More than 400 students trekked into Stamp Student Union’s Colony Ballroom on Wednesday afternoon before the SGA’s weekly meeting, filing past the University of Maryland police officers stationed at every entrance.
By just after 6 p.m., more than 100 of them stood in a line behind the podium, waiting for their turn to speak to legislators. The ensuing debate lasted for five hours.
And at the end of it all, the Student Government Association voted 25-9 with two abstentions to reject the bill at issue — which would have urged the university administration to divest from a list of companies that supporters say fund human rights violations in Palestinian territories.
“It’s very important to many people on this campus — both sides, both parties,” said Marielle Gerber, a senior elementary education major. “Everyone wants their voices heard.”
The debate marked the second time that students gathered to share their opinions on an SGA resolution inspired by the Boycott, Divestment and Sanction movement — commonly referred to as BDS.
The movement, which calls for economic resistance to Israel, has been a subject of intense debate on college campuses throughout the country.
Supporters say BDS is an effective and necessary form of protest against Israel’s treatment of Palestinians and occupation of the West Bank and Gaza, while opposers argue that it’s rooted in anti-Semitism, discourages dialogue between the two sides of the conflict and ignores the Israeli narrative.
In the 2017-18 school year, the bill died before reaching the floor for debate, after legislators heard from 61 students over a two-hour period. This year, the bill made it to the floor and featured over twice the student opinions as last year.
Seventy-four students spoke in opposition to the bill, while 55 spoke in favor of it, said David Rekhtman, an SGA computer, mathematical, and natural sciences college representative.
One student in favor of the resolution said the imbalance in speakers was partially due to supporters’ fear of backlash.
“You might not see as many voices here as the other side, but that’s because they don’t have to worry about being placed on a blacklist online,” the student said. “I have friends who are afraid.”
In the last year, universities across the nation — including the University of Michigan, Northwestern University and Rutgers University — have also debated similar divestment bills, according to the resolution.
At this university, 650 students signed a petition by #DivestUMD, an initiative of Students for Justice in Palestine. The resolution was endorsed by campus groups such as the Pride Alliance, Political Latinx United for Movement and Action in Society and the Muslim Alliance for Social Change.
At the meeting, some students compared the plight of Palestinians to that of victims of South African apartheid, and said it was the SGA’s duty to pass the bill, which encouraged the administration to consider “implementing greater student oversight” into their investments.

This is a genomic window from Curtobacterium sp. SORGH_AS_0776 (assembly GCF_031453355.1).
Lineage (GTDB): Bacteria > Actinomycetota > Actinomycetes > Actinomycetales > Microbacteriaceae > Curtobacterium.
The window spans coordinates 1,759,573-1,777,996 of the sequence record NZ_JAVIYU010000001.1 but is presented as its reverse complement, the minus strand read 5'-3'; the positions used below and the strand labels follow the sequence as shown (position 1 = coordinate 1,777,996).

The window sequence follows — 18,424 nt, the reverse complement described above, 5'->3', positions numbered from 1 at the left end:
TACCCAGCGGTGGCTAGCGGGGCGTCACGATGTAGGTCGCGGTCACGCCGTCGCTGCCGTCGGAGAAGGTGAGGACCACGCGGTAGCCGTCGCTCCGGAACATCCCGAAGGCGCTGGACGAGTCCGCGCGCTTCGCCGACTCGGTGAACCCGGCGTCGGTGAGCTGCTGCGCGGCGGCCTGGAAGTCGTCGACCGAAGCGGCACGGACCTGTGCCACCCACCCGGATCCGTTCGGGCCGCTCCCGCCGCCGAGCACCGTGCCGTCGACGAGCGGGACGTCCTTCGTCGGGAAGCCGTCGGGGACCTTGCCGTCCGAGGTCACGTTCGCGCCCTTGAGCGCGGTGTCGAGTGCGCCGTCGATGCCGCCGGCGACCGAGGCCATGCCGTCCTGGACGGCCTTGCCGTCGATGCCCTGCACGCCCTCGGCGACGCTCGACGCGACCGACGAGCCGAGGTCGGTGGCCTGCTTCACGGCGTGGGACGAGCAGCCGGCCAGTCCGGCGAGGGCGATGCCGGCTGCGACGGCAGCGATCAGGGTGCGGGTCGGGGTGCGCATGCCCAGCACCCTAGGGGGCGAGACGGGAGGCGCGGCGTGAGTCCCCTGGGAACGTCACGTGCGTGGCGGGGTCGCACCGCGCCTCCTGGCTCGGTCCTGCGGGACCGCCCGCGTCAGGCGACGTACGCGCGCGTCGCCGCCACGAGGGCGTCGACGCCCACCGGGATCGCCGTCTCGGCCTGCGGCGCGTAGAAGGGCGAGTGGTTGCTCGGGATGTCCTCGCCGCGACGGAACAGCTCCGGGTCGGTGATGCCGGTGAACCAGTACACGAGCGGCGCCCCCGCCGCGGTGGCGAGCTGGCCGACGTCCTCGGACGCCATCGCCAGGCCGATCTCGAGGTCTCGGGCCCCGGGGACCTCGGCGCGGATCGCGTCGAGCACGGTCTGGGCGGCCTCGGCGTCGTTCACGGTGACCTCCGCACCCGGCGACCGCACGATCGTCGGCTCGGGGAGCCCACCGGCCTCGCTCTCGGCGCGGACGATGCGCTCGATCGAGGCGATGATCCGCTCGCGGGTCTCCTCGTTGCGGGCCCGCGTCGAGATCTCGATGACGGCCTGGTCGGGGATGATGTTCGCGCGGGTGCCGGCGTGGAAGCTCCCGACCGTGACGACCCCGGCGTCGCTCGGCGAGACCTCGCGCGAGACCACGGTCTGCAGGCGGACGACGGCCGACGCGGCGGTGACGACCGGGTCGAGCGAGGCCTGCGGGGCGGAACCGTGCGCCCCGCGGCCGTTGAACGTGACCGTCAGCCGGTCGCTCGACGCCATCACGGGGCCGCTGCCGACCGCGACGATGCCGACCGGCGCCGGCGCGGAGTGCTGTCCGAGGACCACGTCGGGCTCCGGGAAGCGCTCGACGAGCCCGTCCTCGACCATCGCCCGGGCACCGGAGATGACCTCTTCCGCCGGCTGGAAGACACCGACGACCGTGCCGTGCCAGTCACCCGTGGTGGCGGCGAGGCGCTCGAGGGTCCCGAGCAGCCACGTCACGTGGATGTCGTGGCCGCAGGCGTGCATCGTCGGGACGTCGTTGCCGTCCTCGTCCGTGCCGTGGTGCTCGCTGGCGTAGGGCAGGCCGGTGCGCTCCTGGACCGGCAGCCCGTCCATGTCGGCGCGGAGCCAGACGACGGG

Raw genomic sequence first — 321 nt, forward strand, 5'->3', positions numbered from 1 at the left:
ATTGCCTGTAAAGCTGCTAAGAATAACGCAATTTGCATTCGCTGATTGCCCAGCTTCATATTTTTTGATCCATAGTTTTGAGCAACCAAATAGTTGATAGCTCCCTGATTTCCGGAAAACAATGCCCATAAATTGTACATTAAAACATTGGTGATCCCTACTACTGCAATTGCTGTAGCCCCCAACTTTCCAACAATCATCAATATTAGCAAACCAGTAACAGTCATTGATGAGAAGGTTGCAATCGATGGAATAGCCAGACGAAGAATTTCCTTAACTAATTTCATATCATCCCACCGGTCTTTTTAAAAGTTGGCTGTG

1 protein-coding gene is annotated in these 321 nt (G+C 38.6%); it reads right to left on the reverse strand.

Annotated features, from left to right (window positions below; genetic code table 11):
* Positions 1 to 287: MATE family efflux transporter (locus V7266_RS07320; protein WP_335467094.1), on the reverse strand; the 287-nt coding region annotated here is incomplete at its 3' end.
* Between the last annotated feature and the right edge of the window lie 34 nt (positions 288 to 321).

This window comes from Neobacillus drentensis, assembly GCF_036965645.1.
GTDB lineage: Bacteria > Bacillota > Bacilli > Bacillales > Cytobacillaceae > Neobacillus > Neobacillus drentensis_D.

“Twenty years from now, do you want to look back and regret not having been on the right side of history?” one student asked.
An addendum to the bill calls out companies such as Lockheed Martin, Hewlett-Packard, Northrop Grumman and General Electric — all of which have a relationship with the university and aid violence against Palestinians, according to the resolution.
“The bill is asking for two things: transparency, and then, if applicable, divestment,” said Sarah Elbeshbishi, an SGA journalism representative and one of the bill’s six sponsors. “As students, it’s our responsibility to stand up against these human rights violations.”
But critics of the resolution argued that it didn’t cite enough sources for its claims.
“To allege that entities have committed gross human rights violations without evidencing those claims in the bill is not only irresponsible but also slanderous and reprehensible,” one student said. “This bill would not be acceptable to submit as an assignment in any class at this university.”
Those opposed to the bill — many of whom said it oversimplified the complex conflict — also maintained that endorsing it would set a dangerous precedent on the campus.
“Not only does it shut down dialogue, but it creates an environment that is unsafe for students,” said one student, who added that just hours after BDS legislation was passed at the University of Michigan, swastikas were found in the mens’ bathroom.
A petition against the resolution was signed by 1,086 students, according to a representative from Terps United Against BDS. A letter sent Tuesday addressed to outgoing SGA President Jonathan Allen, signed by seven of the state’s U.S. Representatives and Democratic Sen. Ben Cardin, called the resolution “profoundly counterproductive.”
Many students from both sides offered personal stories during the long and often emotionally- charged debate, speaking about how their lives had been shaped by spending time in the region.
At several times throughout the four-hour student concern section — which was followed by an hour-long debate between legislators — speaker Noah Eckman had to ask the crowd to refrain from clapping, snapping or holding up signs.
Allen said in a statement to The Diamondback that despite his anti-BDS stance, he valued the chance to hear the opinions of all students.
“I think it’s important for legislators to hear the comments and concerns of their constituents so that they can responsibly vote on a very difficult and divisive issue,” the senior government and politics major said.
And despite the resolution’s failure, some of its supporters said they’d continue to speak up.
“We will be back again, and again, and again,” one student told legislators. “You will not shut us out.”
CORRECTION: Due to an editing error, a previous version of this story’s photo caption misstated the date of the SGA meeting. It was on April 24, not April 25. The caption has been updated.